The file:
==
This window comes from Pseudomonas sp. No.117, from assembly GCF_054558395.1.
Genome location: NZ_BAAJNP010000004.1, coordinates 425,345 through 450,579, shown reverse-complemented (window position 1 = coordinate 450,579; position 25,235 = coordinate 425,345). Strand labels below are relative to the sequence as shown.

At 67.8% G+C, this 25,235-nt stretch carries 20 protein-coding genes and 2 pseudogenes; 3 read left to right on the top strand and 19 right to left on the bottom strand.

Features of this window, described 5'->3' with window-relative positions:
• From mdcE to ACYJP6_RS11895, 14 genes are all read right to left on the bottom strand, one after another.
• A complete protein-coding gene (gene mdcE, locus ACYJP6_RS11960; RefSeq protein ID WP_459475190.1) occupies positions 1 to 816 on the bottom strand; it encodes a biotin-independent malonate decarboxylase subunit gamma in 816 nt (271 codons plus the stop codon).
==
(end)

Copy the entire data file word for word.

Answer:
This window comes from Pseudomonas sp. No.117, from assembly GCF_054558395.1.
Genome location: NZ_BAAJNP010000004.1, coordinates 425,345 through 450,579, shown reverse-complemented (window position 1 = coordinate 450,579; position 25,235 = coordinate 425,345). Strand labels below are relative to the sequence as shown.

At 67.8% G+C, this 25,235-nt stretch carries 20 protein-coding genes and 2 pseudogenes; 3 read left to right on the top strand and 19 right to left on the bottom strand.

Features of this window, described 5'->3' with window-relative positions:
• From mdcE to ACYJP6_RS11895, 14 genes are all read right to left on the bottom strand, one after another.
• A complete protein-coding gene (gene mdcE, locus ACYJP6_RS11960; RefSeq protein ID WP_459475190.1) occupies positions 1 to 816 on the bottom strand; it encodes a biotin-independent malonate decarboxylase subunit gamma in 816 nt (271 codons plus the stop codon).